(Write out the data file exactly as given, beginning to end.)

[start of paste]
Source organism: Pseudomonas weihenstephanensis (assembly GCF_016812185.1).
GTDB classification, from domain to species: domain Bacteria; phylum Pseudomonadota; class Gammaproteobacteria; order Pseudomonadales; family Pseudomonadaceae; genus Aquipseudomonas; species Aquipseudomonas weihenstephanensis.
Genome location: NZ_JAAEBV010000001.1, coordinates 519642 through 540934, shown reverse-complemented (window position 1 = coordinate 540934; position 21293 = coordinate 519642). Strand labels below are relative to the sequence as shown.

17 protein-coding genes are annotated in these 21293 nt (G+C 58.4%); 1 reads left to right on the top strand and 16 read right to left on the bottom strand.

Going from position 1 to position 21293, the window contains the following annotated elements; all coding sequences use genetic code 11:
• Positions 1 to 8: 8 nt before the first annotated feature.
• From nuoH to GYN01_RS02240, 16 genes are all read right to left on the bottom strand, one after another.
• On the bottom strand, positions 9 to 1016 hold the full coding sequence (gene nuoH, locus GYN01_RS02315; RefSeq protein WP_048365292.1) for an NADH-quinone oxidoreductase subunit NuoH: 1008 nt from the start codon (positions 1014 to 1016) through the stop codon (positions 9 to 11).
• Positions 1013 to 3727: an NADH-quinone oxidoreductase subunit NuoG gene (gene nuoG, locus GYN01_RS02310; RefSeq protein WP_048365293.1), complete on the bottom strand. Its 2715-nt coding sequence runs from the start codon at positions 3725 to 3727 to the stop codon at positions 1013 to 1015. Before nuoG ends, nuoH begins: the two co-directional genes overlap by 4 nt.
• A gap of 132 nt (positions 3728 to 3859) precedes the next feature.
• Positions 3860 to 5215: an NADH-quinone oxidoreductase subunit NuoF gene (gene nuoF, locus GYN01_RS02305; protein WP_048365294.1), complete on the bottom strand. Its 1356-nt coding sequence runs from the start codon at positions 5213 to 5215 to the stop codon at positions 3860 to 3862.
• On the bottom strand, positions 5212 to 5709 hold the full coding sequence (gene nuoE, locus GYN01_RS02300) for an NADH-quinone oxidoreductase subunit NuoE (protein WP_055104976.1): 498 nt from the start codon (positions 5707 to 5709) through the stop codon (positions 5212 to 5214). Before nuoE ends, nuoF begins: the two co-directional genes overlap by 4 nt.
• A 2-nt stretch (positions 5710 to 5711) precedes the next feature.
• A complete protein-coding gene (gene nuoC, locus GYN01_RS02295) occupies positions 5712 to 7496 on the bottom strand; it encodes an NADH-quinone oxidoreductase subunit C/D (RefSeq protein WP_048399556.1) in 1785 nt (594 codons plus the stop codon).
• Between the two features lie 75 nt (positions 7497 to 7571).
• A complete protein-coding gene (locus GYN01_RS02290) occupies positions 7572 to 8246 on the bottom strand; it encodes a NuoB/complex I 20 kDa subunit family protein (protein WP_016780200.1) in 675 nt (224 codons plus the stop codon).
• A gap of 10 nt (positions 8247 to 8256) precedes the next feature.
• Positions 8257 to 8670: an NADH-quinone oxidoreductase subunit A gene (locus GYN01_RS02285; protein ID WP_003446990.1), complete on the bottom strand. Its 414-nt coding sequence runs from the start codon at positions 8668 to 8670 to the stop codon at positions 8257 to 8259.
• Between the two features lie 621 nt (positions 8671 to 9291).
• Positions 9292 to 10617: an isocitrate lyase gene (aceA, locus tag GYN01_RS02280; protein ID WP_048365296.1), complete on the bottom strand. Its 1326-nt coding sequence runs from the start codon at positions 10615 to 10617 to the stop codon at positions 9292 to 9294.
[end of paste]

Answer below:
Source organism: Pseudomonas weihenstephanensis (assembly GCF_016812185.1).
GTDB classification, from domain to species: domain Bacteria; phylum Pseudomonadota; class Gammaproteobacteria; order Pseudomonadales; family Pseudomonadaceae; genus Aquipseudomonas; species Aquipseudomonas weihenstephanensis.
Genome location: NZ_JAAEBV010000001.1, coordinates 519642 through 540934, shown reverse-complemented (window position 1 = coordinate 540934; position 21293 = coordinate 519642). Strand labels below are relative to the sequence as shown.

17 protein-coding genes are annotated in these 21293 nt (G+C 58.4%); 1 reads left to right on the top strand and 16 read right to left on the bottom strand.

Going from position 1 to position 21293, the window contains the following annotated elements; all coding sequences use genetic code 11:
• Positions 1 to 8: 8 nt before the first annotated feature.
• From nuoH to GYN01_RS02240, 16 genes are all read right to left on the bottom strand, one after another.
• On the bottom strand, positions 9 to 1016 hold the full coding sequence (gene nuoH, locus GYN01_RS02315; RefSeq protein WP_048365292.1) for an NADH-quinone oxidoreductase subunit NuoH: 1008 nt from the start codon (positions 1014 to 1016) through the stop codon (positions 9 to 11).
• Positions 1013 to 3727: an NADH-quinone oxidoreductase subunit NuoG gene (gene nuoG, locus GYN01_RS02310; RefSeq protein WP_048365293.1), complete on the bottom strand. Its 2715-nt coding sequence runs from the start codon at positions 3725 to 3727 to the stop codon at positions 1013 to 1015. Before nuoG ends, nuoH begins: the two co-directional genes overlap by 4 nt.
• A gap of 132 nt (positions 3728 to 3859) precedes the next feature.
• Positions 3860 to 5215: an NADH-quinone oxidoreductase subunit NuoF gene (gene nuoF, locus GYN01_RS02305; protein WP_048365294.1), complete on the bottom strand. Its 1356-nt coding sequence runs from the start codon at positions 5213 to 5215 to the stop codon at positions 3860 to 3862.
• On the bottom strand, positions 5212 to 5709 hold the full coding sequence (gene nuoE, locus GYN01_RS02300) for an NADH-quinone oxidoreductase subunit NuoE (protein WP_055104976.1): 498 nt from the start codon (positions 5707 to 5709) through the stop codon (positions 5212 to 5214). Before nuoE ends, nuoF begins: the two co-directional genes overlap by 4 nt.
• A 2-nt stretch (positions 5710 to 5711) precedes the next feature.
• A complete protein-coding gene (gene nuoC, locus GYN01_RS02295) occupies positions 5712 to 7496 on the bottom strand; it encodes an NADH-quinone oxidoreductase subunit C/D (RefSeq protein WP_048399556.1) in 1785 nt (594 codons plus the stop codon).
• Between the two features lie 75 nt (positions 7497 to 7571).
• A complete protein-coding gene (locus GYN01_RS02290) occupies positions 7572 to 8246 on the bottom strand; it encodes a NuoB/complex I 20 kDa subunit family protein (protein WP_016780200.1) in 675 nt (224 codons plus the stop codon).
• A gap of 10 nt (positions 8247 to 8256) precedes the next feature.
• Positions 8257 to 8670: an NADH-quinone oxidoreductase subunit A gene (locus GYN01_RS02285; protein ID WP_003446990.1), complete on the bottom strand. Its 414-nt coding sequence runs from the start codon at positions 8668 to 8670 to the stop codon at positions 8257 to 8259.
• Between the two features lie 621 nt (positions 8671 to 9291).
• Positions 9292 to 10617: an isocitrate lyase gene (aceA, locus tag GYN01_RS02280; protein ID WP_048365296.1), complete on the bottom strand. Its 1326-nt coding sequence runs from the start codon at positions 10615 to 10617 to the stop codon at positions 9292 to 9294.